“I can think of no other explanation,” Elizabeth shook her head. “I refused your offer of marriage, and you have freely admitted to your resentment.”
“You think I would compromise you to destroy you or force your hand? I suppose you think I arranged for there to be witnesses as well?”
Elizabeth turned white and then red. “Someone saw?”
“Why else would there be rumours?”
“Rumours seldom begin in truth,” she murmured and lowered her head.
“In this fantasy you have conjured, I commanded others to spread gossip? If it did not rely on someone viewing it, then why would I bother to kiss you?”
Elizabeth blushed and stammered. “I..I…I have been unable to make any sense of that at all.”
Darcy took a step closer to Elizabeth and did not miss the sudden and rapid rise and fall of her chest. He terrified her. He took a step back, and she calmed. “I cannot make you think better of me, but as you have agreed to marry me, I would say it may be best to put your suspicions and prejudices aside. Believe me when I say that kissing you was as unplanned as falling in love with you had been and has served to be just as destructive. Neither can be forgotten soon enough for our mutual happiness. When we say our vows we will each promise things we cannot keep, but I do mean this vow. I will never touch you again without your request nor will I mistreat you in public or private.”
Elizabeth met his eyes and seemed to scrutinise him to assess his sincerity. Hearing the door close and looking over his shoulder he saw Richard and Mrs. Collins walking towards them.
Darcy gave Elizabeth a formal bow. “I will take my leave now.”
“No, I am certain Darcy will insist that you all take his coach! It will very comfortably seat you ladies, and Mr. Collins can ride with Brooks,” Richard said as they drew near. “It will be no inconvenience for Darcy and me to rent horses.”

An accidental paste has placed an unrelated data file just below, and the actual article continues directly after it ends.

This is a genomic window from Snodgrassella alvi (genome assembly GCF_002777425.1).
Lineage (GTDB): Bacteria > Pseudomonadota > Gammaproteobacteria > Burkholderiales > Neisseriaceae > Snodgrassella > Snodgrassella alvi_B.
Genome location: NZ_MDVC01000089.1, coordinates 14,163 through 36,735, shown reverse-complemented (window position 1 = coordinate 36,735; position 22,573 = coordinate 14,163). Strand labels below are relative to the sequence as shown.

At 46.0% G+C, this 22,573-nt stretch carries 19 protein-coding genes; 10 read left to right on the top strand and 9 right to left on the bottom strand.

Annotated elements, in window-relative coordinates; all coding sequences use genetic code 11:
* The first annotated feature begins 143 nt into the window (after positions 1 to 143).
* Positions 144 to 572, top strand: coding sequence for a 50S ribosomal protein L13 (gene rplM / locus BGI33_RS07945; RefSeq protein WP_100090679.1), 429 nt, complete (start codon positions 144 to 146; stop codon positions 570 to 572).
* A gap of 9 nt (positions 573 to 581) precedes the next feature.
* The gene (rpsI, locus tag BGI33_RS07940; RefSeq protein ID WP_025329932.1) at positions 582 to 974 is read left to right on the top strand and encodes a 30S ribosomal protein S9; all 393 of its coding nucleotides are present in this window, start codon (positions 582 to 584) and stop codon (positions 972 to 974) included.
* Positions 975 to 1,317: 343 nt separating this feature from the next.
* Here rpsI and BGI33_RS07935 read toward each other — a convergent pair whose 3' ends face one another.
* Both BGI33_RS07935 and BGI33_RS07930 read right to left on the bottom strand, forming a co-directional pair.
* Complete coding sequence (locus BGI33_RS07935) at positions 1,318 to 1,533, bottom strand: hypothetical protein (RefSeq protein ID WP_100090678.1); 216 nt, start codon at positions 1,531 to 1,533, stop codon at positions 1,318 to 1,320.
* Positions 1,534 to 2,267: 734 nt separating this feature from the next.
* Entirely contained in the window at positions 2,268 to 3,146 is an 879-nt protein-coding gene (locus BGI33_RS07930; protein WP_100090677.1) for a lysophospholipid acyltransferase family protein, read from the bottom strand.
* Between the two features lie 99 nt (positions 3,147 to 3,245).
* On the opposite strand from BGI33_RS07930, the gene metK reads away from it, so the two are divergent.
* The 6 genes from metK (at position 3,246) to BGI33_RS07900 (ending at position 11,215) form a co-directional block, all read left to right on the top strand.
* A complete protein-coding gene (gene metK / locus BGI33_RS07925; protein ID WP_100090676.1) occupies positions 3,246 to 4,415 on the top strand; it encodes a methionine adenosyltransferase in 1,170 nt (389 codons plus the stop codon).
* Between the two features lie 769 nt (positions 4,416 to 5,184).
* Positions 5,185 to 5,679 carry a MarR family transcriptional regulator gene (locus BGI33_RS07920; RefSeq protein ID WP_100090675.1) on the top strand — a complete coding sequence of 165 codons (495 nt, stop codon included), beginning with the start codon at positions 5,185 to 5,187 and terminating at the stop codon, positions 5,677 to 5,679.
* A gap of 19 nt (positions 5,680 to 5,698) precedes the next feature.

Darcy was not entirely sure what he overheard, but it seemed designed to vex him.
“Is everything well?” Mrs. Collins asked.
“I…I am well,” Elizabeth dissembled. “Did I hear correctly? You intend to return to Hertfordshire tomorrow?”
Mrs. Collins looked away from Elizabeth’s face. “Mr. Collins and I have discussed the matter, and we thought it best to return you and Maria ourselves. I am certain Lady Catherine will approve of the visit.”
Darcy instantly understood the pretence. Mrs. Collins wished to escape from Lady Catherine’s displeasure because Elizabeth agreed to marry him. “I would be pleased for you to take the coach,” he said.
“Thank you, Mr. Darcy,” she quickly said. After a pointed glare from Mrs. Collins, Elizabeth echoed it.
“Well, we must begin packing then, Eliza.” She returned to the house.
“Of course, do excuse us,” Richard said and bowed before leaving.
“I look forward to announcing our betrothal to your family,” Darcy said wishing Elizabeth offered her hand for him to bow over. As he met her eyes before leaving, his heart sank to see no hint of forgiveness in her eyes.
He tried to not be discouraged by the lack of improvement with Elizabeth. He would attempt to court her during their engagement and after their marriage. For now, he managed to avoid his aunt, who had not left her rooms since Anne’s declaration over breakfast. The journey to Longbourn on a rented horse and with Mr. Collins in tow would test his nerves, but Darcy knew he would need to retain his composure to meet with Mr. Bennet and the vulgarness of his wife and youngest daughters.